Theresa May is racing towards victory, with most Conservatives backing her to replace Britain's Prime Minister David Cameron, polling has revealed.
Bitter recriminations over rival Michael Gove's decision to pull the rug from under Boris Johnson's leadership bid appear to have dented his prospects of taking on the Home Secretary in the final vote.
The Justice Secretary faces being pushed into third place by fellow Brexit campaigner Andrea Leadsom, whose support is growing.
Former City worker Ms Leadsom has likened herself to Margaret Thatcher and praised the late prime minister's ability to mix toughness with "personal warmth".
She told The Sunday Telegraph: "As a person, she was always kind and courteous and as a leader she was steely and determined.
"I think that's an ideal combination - and I do like to think that's where I am."
Mr Gove has faced accusations of "treachery" since his decision to pull his support for Mr Johnson and stage his own bid for the top job.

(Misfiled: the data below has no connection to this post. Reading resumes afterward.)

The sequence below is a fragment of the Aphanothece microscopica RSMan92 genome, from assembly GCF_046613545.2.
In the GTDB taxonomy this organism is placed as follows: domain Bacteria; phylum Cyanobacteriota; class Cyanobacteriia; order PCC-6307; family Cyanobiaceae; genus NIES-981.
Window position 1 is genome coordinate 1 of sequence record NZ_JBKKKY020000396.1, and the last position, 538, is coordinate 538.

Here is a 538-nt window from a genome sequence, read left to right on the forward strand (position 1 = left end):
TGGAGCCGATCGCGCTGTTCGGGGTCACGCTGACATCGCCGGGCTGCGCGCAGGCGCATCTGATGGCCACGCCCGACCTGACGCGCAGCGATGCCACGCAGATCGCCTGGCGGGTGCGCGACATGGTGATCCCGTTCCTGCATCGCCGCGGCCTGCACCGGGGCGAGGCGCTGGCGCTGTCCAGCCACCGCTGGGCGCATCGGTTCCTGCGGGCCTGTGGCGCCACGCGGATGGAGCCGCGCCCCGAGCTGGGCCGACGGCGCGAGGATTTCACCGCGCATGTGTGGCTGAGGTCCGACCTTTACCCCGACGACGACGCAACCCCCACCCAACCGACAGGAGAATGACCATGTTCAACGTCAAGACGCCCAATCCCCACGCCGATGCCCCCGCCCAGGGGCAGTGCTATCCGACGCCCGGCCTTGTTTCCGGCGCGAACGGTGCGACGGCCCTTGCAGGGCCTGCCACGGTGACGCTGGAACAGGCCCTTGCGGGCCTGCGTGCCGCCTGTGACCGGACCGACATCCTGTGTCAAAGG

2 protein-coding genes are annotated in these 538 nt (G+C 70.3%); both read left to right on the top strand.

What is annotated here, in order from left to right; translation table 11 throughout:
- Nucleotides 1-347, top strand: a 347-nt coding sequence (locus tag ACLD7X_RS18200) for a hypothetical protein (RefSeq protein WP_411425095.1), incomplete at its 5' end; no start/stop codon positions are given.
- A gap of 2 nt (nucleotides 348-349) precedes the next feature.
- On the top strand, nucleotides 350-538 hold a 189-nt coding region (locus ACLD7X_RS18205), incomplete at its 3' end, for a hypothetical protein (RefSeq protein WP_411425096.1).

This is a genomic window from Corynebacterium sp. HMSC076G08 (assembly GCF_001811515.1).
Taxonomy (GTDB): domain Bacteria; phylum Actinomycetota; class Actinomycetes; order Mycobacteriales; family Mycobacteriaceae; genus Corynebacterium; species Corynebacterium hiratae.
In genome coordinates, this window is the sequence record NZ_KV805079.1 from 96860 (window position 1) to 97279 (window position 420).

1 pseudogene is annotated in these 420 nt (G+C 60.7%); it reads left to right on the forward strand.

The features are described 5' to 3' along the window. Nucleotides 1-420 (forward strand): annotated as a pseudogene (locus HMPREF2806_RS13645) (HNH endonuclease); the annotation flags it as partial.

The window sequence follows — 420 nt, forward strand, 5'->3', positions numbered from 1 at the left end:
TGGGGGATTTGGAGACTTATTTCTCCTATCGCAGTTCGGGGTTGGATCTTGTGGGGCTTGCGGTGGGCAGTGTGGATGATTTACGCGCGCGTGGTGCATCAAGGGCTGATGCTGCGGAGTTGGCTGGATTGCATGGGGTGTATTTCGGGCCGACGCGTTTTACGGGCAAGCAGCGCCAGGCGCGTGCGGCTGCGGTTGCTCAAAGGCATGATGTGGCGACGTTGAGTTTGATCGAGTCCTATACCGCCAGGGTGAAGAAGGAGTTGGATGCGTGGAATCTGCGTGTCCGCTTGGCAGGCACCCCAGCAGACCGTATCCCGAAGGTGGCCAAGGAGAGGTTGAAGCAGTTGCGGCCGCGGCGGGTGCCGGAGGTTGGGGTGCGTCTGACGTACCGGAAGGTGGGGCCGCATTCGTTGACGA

With levels of support stronger than the combined total of her four rivals, Ms May appears to be on course to take the keys to No 10.
The Home Secretary was backed by 60 percent of Tory voters, with Mr Gove second on 10 points and Ms Leadsom on six, according to the ICM poll for The Sun on Sunday.
Among party members, who will vote to decide the winner of the leadership contest, some 46 percent say she would make the best prime minister.
Ms May has also been backed by more MPs, who select the final two candidates to go on to the ballot paper, than any of the other candidates.
Although the poll puts Mr Gove, who has wider name recognition, ahead of Ms Leadsom, bookies have slashed the odds on the junior minister making it through the knock-out stages in Parliament to go up against Ms May in the head-to-head.
More than half of those polled - 55 percent - by ICM were unable to give any view on Ms Leadsom or Work and Pensions Secretary Stephen Crabb, who have lower profiles than the long-standing Cabinet ministers, and 42 percent had the same problem with former frontbencher Liam Fox.
ICM director Martin Boon told The Sun on Sunday: "The race to replace David Cameron might turn from a marathon into a sprint judging by these results. Theresa May is blasting out of the blocks and leaving her fellow competitors for dead."